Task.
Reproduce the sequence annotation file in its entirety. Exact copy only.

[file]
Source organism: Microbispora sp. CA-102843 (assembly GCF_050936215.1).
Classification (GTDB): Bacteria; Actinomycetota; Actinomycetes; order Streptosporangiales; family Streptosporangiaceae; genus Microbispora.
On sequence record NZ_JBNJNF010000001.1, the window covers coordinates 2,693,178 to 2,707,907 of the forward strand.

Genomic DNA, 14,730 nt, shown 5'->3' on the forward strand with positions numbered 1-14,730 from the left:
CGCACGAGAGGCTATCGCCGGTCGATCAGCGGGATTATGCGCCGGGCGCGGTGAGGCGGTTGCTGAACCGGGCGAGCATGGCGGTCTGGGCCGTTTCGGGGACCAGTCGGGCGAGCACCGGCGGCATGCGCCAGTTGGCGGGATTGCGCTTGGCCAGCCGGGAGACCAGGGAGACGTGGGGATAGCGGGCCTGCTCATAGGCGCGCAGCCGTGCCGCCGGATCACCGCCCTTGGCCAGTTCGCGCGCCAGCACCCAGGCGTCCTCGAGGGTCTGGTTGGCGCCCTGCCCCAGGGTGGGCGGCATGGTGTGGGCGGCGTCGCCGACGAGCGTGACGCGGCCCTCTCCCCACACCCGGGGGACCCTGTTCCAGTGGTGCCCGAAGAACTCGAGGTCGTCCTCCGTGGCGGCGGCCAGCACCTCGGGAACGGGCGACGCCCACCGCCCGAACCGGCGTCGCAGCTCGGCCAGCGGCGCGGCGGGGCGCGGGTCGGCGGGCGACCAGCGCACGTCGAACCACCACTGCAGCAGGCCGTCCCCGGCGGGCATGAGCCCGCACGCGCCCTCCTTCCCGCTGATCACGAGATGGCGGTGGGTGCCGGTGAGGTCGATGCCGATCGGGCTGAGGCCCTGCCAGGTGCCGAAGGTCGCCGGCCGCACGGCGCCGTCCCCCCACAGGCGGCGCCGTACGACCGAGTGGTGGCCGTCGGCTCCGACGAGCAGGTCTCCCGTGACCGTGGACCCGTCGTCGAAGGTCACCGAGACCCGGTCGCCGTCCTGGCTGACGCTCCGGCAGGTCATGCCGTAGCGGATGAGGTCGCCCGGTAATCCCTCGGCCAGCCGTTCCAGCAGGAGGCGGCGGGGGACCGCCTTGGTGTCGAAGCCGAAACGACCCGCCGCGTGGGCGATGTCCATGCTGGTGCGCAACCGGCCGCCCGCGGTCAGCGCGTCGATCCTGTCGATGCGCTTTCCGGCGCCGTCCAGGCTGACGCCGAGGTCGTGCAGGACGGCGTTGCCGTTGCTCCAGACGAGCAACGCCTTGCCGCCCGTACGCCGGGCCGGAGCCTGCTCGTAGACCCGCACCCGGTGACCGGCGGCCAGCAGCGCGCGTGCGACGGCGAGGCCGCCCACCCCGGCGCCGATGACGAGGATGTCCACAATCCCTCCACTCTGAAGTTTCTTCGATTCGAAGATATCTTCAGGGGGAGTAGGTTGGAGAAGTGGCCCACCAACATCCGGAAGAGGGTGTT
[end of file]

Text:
Source organism: Microbispora sp. CA-102843 (assembly GCF_050936215.1).
Classification (GTDB): Bacteria; Actinomycetota; Actinomycetes; order Streptosporangiales; family Streptosporangiaceae; genus Microbispora.
On sequence record NZ_JBNJNF010000001.1, the window covers coordinates 2,693,178 to 2,707,907 of the forward strand.

Genomic DNA, 14,730 nt, shown 5'->3' on the forward strand with positions numbered 1-14,730 from the left:
CGCACGAGAGGCTATCGCCGGTCGATCAGCGGGATTATGCGCCGGGCGCGGTGAGGCGGTTGCTGAACCGGGCGAGCATGGCGGTCTGGGCCGTTTCGGGGACCAGTCGGGCGAGCACCGGCGGCATGCGCCAGTTGGCGGGATTGCGCTTGGCCAGCCGGGAGACCAGGGAGACGTGGGGATAGCGGGCCTGCTCATAGGCGCGCAGCCGTGCCGCCGGATCACCGCCCTTGGCCAGTTCGCGCGCCAGCACCCAGGCGTCCTCGAGGGTCTGGTTGGCGCCCTGCCCCAGGGTGGGCGGCATGGTGTGGGCGGCGTCGCCGACGAGCGTGACGCGGCCCTCTCCCCACACCCGGGGGACCCTGTTCCAGTGGTGCCCGAAGAACTCGAGGTCGTCCTCCGTGGCGGCGGCCAGCACCTCGGGAACGGGCGACGCCCACCGCCCGAACCGGCGTCGCAGCTCGGCCAGCGGCGCGGCGGGGCGCGGGTCGGCGGGCGACCAGCGCACGTCGAACCACCACTGCAGCAGGCCGTCCCCGGCGGGCATGAGCCCGCACGCGCCCTCCTTCCCGCTGATCACGAGATGGCGGTGGGTGCCGGTGAGGTCGATGCCGATCGGGCTGAGGCCCTGCCAGGTGCCGAAGGTCGCCGGCCGCACGGCGCCGTCCCCCCACAGGCGGCGCCGTACGACCGAGTGGTGGCCGTCGGCTCCGACGAGCAGGTCTCCCGTGACCGTGGACCCGTCGTCGAAGGTCACCGAGACCCGGTCGCCGTCCTGGCTGACGCTCCGGCAGGTCATGCCGTAGCGGATGAGGTCGCCCGGTAATCCCTCGGCCAGCCGTTCCAGCAGGAGGCGGCGGGGGACCGCCTTGGTGTCGAAGCCGAAACGACCCGCCGCGTGGGCGATGTCCATGCTGGTGCGCAACCGGCCGCCCGCGGTCAGCGCGTCGATCCTGTCGATGCGCTTTCCGGCGCCGTCCAGGCTGACGCCGAGGTCGTGCAGGACGGCGTTGCCGTTGCTCCAGACGAGCAACGCCTTGCCGCCCGTACGCCGGGCCGGAGCCTGCTCGTAGACCCGCACCCGGTGACCGGCGGCCAGCAGCGCGCGTGCGACGGCGAGGCCGCCCACCCCGGCGCCGATGACGAGGATGTCCACAATCCCTCCACTCTGAAGTTTCTTCGATTCGAAGATATCTTCAGGGGGAGTAGGTTGGAGAAGTGGCCCACCAACATCCGGAAGAGGGTGTT